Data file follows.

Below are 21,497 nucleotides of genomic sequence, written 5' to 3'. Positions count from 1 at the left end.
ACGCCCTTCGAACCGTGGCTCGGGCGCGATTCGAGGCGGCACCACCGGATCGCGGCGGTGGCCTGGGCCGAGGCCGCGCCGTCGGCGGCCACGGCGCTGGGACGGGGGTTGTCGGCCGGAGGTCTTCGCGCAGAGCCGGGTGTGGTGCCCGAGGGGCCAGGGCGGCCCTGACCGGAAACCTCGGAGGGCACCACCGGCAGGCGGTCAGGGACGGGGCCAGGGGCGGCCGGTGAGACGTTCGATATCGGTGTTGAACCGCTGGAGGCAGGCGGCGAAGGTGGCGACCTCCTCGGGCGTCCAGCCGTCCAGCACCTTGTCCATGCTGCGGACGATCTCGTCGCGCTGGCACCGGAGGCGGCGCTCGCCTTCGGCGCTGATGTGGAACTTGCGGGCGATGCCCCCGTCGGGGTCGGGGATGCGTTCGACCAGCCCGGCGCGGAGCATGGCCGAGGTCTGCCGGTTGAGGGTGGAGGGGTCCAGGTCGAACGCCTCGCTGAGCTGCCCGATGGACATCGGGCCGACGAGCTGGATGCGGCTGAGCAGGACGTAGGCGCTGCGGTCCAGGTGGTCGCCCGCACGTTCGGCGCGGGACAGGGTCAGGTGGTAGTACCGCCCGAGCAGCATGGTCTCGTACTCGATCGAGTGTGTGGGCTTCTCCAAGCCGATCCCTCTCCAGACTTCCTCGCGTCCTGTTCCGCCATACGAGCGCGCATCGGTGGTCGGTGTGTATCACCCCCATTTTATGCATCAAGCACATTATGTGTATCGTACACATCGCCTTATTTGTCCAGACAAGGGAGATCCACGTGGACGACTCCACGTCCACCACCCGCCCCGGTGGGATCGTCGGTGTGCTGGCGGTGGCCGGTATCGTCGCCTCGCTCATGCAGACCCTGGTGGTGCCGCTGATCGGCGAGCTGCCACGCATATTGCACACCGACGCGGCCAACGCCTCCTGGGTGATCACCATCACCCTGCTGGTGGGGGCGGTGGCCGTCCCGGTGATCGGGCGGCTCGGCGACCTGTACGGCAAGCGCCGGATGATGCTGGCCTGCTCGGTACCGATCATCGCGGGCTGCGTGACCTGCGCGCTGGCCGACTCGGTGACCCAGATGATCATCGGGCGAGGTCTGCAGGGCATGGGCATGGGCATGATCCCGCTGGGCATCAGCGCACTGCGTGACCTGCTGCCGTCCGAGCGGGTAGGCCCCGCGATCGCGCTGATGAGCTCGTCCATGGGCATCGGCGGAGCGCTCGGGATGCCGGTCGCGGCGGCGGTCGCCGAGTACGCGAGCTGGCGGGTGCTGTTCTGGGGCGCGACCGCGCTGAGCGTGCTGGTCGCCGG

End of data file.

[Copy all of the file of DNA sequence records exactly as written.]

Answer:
Below are 21,497 nucleotides of genomic sequence, written 5' to 3'. Positions count from 1 at the left end.
ACGCCCTTCGAACCGTGGCTCGGGCGCGATTCGAGGCGGCACCACCGGATCGCGGCGGTGGCCTGGGCCGAGGCCGCGCCGTCGGCGGCCACGGCGCTGGGACGGGGGTTGTCGGCCGGAGGTCTTCGCGCAGAGCCGGGTGTGGTGCCCGAGGGGCCAGGGCGGCCCTGACCGGAAACCTCGGAGGGCACCACCGGCAGGCGGTCAGGGACGGGGCCAGGGGCGGCCGGTGAGACGTTCGATATCGGTGTTGAACCGCTGGAGGCAGGCGGCGAAGGTGGCGACCTCCTCGGGCGTCCAGCCGTCCAGCACCTTGTCCATGCTGCGGACGATCTCGTCGCGCTGGCACCGGAGGCGGCGCTCGCCTTCGGCGCTGATGTGGAACTTGCGGGCGATGCCCCCGTCGGGGTCGGGGATGCGTTCGACCAGCCCGGCGCGGAGCATGGCCGAGGTCTGCCGGTTGAGGGTGGAGGGGTCCAGGTCGAACGCCTCGCTGAGCTGCCCGATGGACATCGGGCCGACGAGCTGGATGCGGCTGAGCAGGACGTAGGCGCTGCGGTCCAGGTGGTCGCCCGCACGTTCGGCGCGGGACAGGGTCAGGTGGTAGTACCGCCCGAGCAGCATGGTCTCGTACTCGATCGAGTGTGTGGGCTTCTCCAAGCCGATCCCTCTCCAGACTTCCTCGCGTCCTGTTCCGCCATACGAGCGCGCATCGGTGGTCGGTGTGTATCACCCCCATTTTATGCATCAAGCACATTATGTGTATCGTACACATCGCCTTATTTGTCCAGACAAGGGAGATCCACGTGGACGACTCCACGTCCACCACCCGCCCCGGTGGGATCGTCGGTGTGCTGGCGGTGGCCGGTATCGTCGCCTCGCTCATGCAGACCCTGGTGGTGCCGCTGATCGGCGAGCTGCCACGCATATTGCACACCGACGCGGCCAACGCCTCCTGGGTGATCACCATCACCCTGCTGGTGGGGGCGGTGGCCGTCCCGGTGATCGGGCGGCTCGGCGACCTGTACGGCAAGCGCCGGATGATGCTGGCCTGCTCGGTACCGATCATCGCGGGCTGCGTGACCTGCGCGCTGGCCGACTCGGTGACCCAGATGATCATCGGGCGAGGTCTGCAGGGCATGGGCATGGGCATGATCCCGCTGGGCATCAGCGCACTGCGTGACCTGCTGCCGTCCGAGCGGGTAGGCCCCGCGATCGCGCTGATGAGCTCGTCCATGGGCATCGGCGGAGCGCTCGGGATGCCGGTCGCGGCGGCGGTCGCCGAGTACGCGAGCTGGCGGGTGCTGTTCTGGGGCGCGACCGCGCTGAGCGTGCTGGTCGCCGG